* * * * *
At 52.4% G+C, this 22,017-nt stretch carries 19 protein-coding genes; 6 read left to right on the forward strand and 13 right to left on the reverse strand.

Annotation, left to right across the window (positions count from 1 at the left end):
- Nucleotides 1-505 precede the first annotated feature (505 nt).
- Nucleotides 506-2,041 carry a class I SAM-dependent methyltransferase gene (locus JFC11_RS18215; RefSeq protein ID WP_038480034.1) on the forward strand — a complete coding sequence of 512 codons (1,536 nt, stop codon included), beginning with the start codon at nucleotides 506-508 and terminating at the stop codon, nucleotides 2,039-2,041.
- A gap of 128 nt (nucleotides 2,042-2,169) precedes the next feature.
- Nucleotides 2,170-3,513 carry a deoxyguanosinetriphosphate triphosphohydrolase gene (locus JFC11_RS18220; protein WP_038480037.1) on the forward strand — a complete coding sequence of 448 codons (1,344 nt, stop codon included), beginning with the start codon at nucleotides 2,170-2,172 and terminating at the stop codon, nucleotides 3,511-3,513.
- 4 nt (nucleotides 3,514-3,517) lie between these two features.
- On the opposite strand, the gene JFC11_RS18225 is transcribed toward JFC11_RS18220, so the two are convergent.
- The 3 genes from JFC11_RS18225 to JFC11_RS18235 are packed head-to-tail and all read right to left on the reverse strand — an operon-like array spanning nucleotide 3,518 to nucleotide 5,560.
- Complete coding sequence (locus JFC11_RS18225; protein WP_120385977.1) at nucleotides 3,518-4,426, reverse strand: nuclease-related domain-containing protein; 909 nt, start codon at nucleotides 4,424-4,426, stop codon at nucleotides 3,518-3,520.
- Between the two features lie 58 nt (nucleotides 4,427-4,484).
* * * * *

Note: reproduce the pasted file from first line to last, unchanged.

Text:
At 52.4% G+C, this 22,017-nt stretch carries 19 protein-coding genes; 6 read left to right on the forward strand and 13 right to left on the reverse strand.

Annotation, left to right across the window (positions count from 1 at the left end):
- Nucleotides 1-505 precede the first annotated feature (505 nt).
- Nucleotides 506-2,041 carry a class I SAM-dependent methyltransferase gene (locus JFC11_RS18215; RefSeq protein ID WP_038480034.1) on the forward strand — a complete coding sequence of 512 codons (1,536 nt, stop codon included), beginning with the start codon at nucleotides 506-508 and terminating at the stop codon, nucleotides 2,039-2,041.
- A gap of 128 nt (nucleotides 2,042-2,169) precedes the next feature.
- Nucleotides 2,170-3,513 carry a deoxyguanosinetriphosphate triphosphohydrolase gene (locus JFC11_RS18220; protein WP_038480037.1) on the forward strand — a complete coding sequence of 448 codons (1,344 nt, stop codon included), beginning with the start codon at nucleotides 2,170-2,172 and terminating at the stop codon, nucleotides 3,511-3,513.
- 4 nt (nucleotides 3,514-3,517) lie between these two features.
- On the opposite strand, the gene JFC11_RS18225 is transcribed toward JFC11_RS18220, so the two are convergent.
- The 3 genes from JFC11_RS18225 to JFC11_RS18235 are packed head-to-tail and all read right to left on the reverse strand — an operon-like array spanning nucleotide 3,518 to nucleotide 5,560.
- Complete coding sequence (locus JFC11_RS18225; protein WP_120385977.1) at nucleotides 3,518-4,426, reverse strand: nuclease-related domain-containing protein; 909 nt, start codon at nucleotides 4,424-4,426, stop codon at nucleotides 3,518-3,520.
- Between the two features lie 58 nt (nucleotides 4,427-4,484).